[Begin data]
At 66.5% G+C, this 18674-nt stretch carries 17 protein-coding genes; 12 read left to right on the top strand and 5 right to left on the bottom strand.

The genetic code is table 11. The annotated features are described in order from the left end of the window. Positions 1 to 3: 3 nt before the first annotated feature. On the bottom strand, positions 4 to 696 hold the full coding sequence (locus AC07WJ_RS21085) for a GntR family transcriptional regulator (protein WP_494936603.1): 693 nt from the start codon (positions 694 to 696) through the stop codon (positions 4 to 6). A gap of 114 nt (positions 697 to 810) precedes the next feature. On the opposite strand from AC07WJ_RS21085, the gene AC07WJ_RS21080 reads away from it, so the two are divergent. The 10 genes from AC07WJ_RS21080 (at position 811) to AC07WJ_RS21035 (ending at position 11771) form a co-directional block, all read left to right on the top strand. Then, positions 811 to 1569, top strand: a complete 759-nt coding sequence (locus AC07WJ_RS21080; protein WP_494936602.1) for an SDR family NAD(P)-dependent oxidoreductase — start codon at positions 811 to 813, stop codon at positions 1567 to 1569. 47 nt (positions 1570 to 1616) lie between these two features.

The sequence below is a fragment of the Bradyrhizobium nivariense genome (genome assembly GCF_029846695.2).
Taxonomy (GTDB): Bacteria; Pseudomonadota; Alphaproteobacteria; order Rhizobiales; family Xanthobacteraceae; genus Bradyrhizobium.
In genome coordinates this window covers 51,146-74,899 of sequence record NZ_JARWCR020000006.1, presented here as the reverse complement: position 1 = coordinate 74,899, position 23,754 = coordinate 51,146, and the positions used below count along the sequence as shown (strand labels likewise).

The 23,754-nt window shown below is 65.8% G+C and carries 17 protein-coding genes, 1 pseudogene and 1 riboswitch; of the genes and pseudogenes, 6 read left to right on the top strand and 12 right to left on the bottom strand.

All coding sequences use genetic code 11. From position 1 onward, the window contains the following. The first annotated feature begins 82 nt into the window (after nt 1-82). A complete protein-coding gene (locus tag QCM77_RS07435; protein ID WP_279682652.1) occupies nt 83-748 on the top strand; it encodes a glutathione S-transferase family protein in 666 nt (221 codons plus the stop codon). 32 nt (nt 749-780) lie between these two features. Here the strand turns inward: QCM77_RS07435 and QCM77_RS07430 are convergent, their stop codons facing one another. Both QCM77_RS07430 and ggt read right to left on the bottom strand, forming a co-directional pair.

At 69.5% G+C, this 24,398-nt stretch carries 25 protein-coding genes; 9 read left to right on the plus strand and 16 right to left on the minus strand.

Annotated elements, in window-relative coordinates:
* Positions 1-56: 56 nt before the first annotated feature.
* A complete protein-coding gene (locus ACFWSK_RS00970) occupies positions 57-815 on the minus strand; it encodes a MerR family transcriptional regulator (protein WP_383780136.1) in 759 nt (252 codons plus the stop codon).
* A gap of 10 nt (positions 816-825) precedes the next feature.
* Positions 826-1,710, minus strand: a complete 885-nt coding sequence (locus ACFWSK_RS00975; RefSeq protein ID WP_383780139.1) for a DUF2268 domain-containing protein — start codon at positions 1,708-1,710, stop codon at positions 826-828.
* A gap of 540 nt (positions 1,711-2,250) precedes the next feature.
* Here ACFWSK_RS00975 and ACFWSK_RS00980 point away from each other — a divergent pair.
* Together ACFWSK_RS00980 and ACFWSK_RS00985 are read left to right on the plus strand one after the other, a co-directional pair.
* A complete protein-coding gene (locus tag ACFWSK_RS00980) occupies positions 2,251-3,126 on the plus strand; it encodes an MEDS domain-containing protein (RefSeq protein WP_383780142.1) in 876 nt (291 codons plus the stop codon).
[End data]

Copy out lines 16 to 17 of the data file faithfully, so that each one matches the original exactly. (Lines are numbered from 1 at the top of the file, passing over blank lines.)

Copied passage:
* Together ACFWSK_RS00980 and ACFWSK_RS00985 are read left to right on the plus strand one after the other, a co-directional pair.
* A complete protein-coding gene (locus tag ACFWSK_RS00980) occupies positions 2,251-3,126 on the plus strand; it encodes an MEDS domain-containing protein (RefSeq protein WP_383780142.1) in 876 nt (291 codons plus the stop codon).